The Road to Kaikoura – Exploring, Fishing, and Whale Watching in the Town Named “Crayfish”

Driving to Kaikoura was part of the fun as this region is full of sweeping ocean look outs, empty stretches of beach, and a highway that follows the coast. We began our journey hiding out from the weather again in a beautiful farm Airbnb tucked away from everything, 6km down a dirt road in the small town of Hurunui.

Complete with an outdoor bathtub that overlooks a frog filled pond, cotton candy colored skies, and the northern most tip of the Southern alps on the horizon line, this was our oasis from the storm. The weather was erratic, going from hailing, to snowing, to blistering hot all within an hour of each other. We woke up to snow on the mountains one morning and ended the day with sunset margaritas in the bath.

After resetting our batteries for 3 days, we repacked the car and headed north to make our way to Kaikoura, stopping first at The Cathedrals Outlook, a couple beaches along the way to play with crabs and spy on seals. After setting up camp with a mountain view we made a stop at the Kaikoura bakery to treat ourselves after a day in the car.

We arrived in Kaikoura with 4 objectives: The 2 escape rooms in town, a fishing charter, whale flight, and eating a Crayfish – the namesake of the town. We promptly completed the escape rooms at the Emporium, bringing our total to 29, and enjoyed a couple of the beers they brew on site!

Kaikoura has an incredible sandy east facing beach, so I made sure to fit in one of my favorite things one morning which is journaling and coffee on the beach at sunrise. We biked to and explored the not-yet-in-bloom lavender fields, ate lavender ice cream, and looked forward to our fishing charter. Our fishing charter was cancelled due to high winds – big surprise this time of year – but the following day was perfect weather.


We attempted to kill two birds with one stone and bike past the seal colony on the way to the fishing charter. We saw there was a walking path that followed the waterfront around the peninsula and decided we would bike it. WELLLL… there is a reason it is only labeled as a walking path, but we committed and carried our bikes over lava rock, hopping over tide pools, fallen rocks, under cliffs, and up a large hill on the established hiking stairs. We received a lot of side glances, a few “that’s brave” comments, and children pointing at the two solo crazies biking their way around the peninsula and even earned a view once we finally reached the biking trail at the time.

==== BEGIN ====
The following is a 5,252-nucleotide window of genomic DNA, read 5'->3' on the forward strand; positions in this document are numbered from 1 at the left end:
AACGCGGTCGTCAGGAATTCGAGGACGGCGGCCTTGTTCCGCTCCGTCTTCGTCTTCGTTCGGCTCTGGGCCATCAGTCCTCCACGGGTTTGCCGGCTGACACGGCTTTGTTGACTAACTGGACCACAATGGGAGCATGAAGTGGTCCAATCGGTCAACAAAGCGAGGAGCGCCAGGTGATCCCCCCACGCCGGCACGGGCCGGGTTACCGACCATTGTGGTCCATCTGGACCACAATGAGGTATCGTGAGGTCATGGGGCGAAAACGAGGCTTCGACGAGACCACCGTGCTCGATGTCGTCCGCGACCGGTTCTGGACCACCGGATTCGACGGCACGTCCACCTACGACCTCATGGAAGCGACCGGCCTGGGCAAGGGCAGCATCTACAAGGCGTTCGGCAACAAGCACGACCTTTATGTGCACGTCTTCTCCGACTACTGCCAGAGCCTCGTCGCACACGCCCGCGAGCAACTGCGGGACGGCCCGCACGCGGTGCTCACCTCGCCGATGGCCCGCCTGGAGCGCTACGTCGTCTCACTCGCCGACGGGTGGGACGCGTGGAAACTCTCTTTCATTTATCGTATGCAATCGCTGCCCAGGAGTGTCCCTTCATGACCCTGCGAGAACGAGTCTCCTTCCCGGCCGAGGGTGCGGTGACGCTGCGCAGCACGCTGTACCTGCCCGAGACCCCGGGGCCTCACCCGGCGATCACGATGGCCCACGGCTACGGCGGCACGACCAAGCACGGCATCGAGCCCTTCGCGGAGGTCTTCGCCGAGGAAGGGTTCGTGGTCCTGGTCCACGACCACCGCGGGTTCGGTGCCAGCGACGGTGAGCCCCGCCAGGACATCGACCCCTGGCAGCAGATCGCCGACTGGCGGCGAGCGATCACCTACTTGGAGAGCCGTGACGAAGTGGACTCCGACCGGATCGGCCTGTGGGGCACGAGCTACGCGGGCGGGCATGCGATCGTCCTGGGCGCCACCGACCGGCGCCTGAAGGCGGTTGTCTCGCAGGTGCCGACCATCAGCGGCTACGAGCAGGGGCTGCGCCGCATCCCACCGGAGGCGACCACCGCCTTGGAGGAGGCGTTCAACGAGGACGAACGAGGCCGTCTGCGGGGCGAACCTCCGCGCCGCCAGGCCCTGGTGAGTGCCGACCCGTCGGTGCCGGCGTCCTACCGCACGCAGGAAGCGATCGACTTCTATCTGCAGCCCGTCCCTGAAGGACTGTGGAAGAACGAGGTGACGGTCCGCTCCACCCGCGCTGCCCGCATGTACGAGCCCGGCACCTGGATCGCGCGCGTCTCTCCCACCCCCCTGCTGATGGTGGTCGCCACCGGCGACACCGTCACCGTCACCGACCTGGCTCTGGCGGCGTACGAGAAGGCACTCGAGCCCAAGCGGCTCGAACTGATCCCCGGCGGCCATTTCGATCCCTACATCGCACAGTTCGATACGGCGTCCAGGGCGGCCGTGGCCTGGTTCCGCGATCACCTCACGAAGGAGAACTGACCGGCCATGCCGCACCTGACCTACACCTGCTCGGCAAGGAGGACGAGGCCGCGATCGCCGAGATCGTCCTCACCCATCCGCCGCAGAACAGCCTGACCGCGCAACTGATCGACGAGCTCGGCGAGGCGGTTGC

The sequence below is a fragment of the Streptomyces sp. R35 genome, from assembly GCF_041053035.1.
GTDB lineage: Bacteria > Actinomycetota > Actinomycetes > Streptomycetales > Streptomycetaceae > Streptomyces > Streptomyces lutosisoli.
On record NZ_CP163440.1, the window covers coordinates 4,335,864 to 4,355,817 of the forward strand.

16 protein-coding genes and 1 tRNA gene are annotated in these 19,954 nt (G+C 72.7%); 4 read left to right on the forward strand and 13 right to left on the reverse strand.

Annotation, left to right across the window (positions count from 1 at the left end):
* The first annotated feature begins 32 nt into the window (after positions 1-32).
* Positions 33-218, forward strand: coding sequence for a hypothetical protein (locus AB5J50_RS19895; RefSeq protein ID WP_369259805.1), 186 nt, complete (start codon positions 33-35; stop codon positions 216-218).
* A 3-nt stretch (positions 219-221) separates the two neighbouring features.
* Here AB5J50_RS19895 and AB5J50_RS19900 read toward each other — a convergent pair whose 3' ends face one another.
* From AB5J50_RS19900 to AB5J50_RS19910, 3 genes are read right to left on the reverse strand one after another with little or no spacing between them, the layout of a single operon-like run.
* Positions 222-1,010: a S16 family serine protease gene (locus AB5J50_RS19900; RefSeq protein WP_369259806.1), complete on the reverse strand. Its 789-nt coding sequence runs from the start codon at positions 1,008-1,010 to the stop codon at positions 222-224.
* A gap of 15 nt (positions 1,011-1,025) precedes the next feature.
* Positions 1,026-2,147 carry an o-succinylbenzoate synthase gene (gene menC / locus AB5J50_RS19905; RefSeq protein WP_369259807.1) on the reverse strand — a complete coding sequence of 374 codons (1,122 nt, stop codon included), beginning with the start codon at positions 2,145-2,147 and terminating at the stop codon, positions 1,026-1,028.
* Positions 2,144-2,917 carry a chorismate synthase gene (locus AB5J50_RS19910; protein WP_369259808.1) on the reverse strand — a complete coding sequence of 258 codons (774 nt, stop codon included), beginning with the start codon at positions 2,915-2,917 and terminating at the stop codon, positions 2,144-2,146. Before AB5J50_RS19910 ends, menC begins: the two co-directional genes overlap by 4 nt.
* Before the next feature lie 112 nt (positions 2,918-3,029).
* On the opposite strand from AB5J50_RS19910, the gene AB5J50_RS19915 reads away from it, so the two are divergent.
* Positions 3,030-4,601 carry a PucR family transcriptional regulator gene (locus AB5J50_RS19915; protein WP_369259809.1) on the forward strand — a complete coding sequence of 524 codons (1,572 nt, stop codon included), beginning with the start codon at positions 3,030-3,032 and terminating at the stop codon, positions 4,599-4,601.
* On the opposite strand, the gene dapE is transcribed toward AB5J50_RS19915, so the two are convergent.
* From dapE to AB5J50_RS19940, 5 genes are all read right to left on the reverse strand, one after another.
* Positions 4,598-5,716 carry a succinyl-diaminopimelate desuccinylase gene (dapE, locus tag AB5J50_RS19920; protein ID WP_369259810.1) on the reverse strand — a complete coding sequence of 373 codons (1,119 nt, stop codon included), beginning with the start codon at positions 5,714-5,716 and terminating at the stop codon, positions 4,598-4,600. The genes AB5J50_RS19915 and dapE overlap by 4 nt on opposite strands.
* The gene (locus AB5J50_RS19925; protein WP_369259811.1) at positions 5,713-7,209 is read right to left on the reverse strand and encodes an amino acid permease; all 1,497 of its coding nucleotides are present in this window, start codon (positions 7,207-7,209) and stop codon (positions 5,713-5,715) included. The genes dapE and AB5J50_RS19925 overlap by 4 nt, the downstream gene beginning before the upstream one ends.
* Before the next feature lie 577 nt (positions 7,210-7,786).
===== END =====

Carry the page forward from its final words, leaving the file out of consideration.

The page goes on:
Eventually we made it to the Rodfather boat panting and apologizing for being late. Steve was an absolutely fantastic guide and took us to his favorite spots. We caught 4 blue cod, a bunch of perch, and a single Crayfish was of size and without egg. Not to toot my horns – just kidding, totally humble bragging here – I caught the biggest fish and the most fish. 😀 This is becoming a pattern when we fish and my favorite part is how much is playfully annoys Oli. There isn’t a lot I beat him at, but consistently fishing is one of those things.

Fresh coconut crusted fish tacos was on the menu for the evening and we had WAY more fish than we knew what to do with. Not the best thing to have a surplus of whilst living out of a vehicle, but we managed to use everything, except the Crayfish. We didn’t have a pot large enough to cook him, so we froze him and accidentally forgot about him. We still haven’t had Crayfish and I’m writing this a month after visiting Kaikoura.


Another item on our NZ bucketlist was a whale watching flight tour. A couple days after our fishing tour, the weather was good enough to take our flight. We went with Air Kaikoura and they were absolutely fabulous. We started with an explanation of the type of whales in the area and why Kaikoura is the ideal place for whales and that is because of the Kaikoura underwater Canyon that stretches for over 60 kilometres and reaches depths of up to 1200+ metres. The canyon is part of the Kermadec Trench system which extends far out into the Pacific Ocean.

A couple at our campsite had their tour cancelled the day before ours because there were no whales in the area – but as luck has been our companion in New Zealand – our flight was a go. A young humpback whale was spotted just north of our airstrip. We hopped in our 4 person puddle jumper and took off for where the whale was spotted. All the companies in the area collaborate on the radios with one another – which I think is awesome – so we had a beacon in the water to know where to look.

After many circles around the boat below – we finally spotted the whale. It kept diving deep to eat but eventually started leaping, playing, and slapping the water to stun its meal. It was an amazing thing to see, but next time I think we will skip the flight sickness and opt for a boat. I managed to snap a couple photos of the whale and then we took a scenic tour of the coast to calm our uneasy stomachs. It was a quick 45-minutes but one I will remember for a long time.